A little penguin on Phillip Island.
Ben Beiske / Flickr, CC BY-NC-ND

In Australia, even common species can be difficult to see, let alone rare species that require conservation care.

While some members of the public support the conservation of these animals out of principle, or based on their virtual experience of places only wildlife and David Attenborough inhabit, the burgeoning animal tourism industry suggests a thirst for the experience. personal.

A happy visitor with a penguin handbag at Phillip Island in Australia.
Jonathan Lin / Flickr, CC BY-ND

Some places do it brilliantly. The penguins of Phillip Island in South Australia have presented wild penguins to the public for decades, helping to conserve penguins in their range. In 2012, this single attraction contributed A $ 150 million for the Victorian economy.

But how do you get a bus full of tourists down a bilby’s burrow so they can personally experience the stunning pink nose of the Australian Easter icon? The answer is no: you tie the experience of captive colonies in nocturnal houses to the conservation of bilby and its habitat in the wild.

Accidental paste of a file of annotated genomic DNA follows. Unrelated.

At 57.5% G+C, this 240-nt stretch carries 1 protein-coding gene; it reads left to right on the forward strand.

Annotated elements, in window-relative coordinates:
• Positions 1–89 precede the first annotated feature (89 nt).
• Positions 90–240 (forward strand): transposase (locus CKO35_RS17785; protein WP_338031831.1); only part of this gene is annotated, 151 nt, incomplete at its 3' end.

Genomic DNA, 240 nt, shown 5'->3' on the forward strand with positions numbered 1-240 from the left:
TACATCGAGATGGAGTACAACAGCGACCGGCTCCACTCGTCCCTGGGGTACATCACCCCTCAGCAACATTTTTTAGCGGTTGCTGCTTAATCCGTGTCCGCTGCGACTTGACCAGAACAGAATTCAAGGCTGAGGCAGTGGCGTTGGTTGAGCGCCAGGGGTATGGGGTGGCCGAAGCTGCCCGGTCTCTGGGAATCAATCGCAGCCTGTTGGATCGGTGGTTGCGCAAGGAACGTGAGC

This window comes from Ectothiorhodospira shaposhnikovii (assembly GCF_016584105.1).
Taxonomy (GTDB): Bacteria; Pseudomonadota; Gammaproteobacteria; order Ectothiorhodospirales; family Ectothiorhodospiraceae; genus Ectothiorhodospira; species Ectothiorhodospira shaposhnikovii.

The important thing is that the different actors work together: conservation officials, zoos and the tourism industry to find sweet spots where everyone benefits, including wildlife.

Such approaches will not work universally. But more and more conservationists are finding that many endangered species need to turn a dollar to justify their protection and existence.

Sarawak’s orangutans have raised their hairy hands to show they can do it and help support the local population through increased tourism.

Endangered species conservation around the world must learn more from orangutans and razorbills, so more of them find their place in the hearts – and wallets – of a friendlier audience. .

* Editor’s note: “Orangutan” (also often written as orangutan or orangutan) is derived from the Malay and Indonesian words: “orang” meaning person, and “utan” from “hutan” meaning forest. Orangutans are therefore the people of the forest.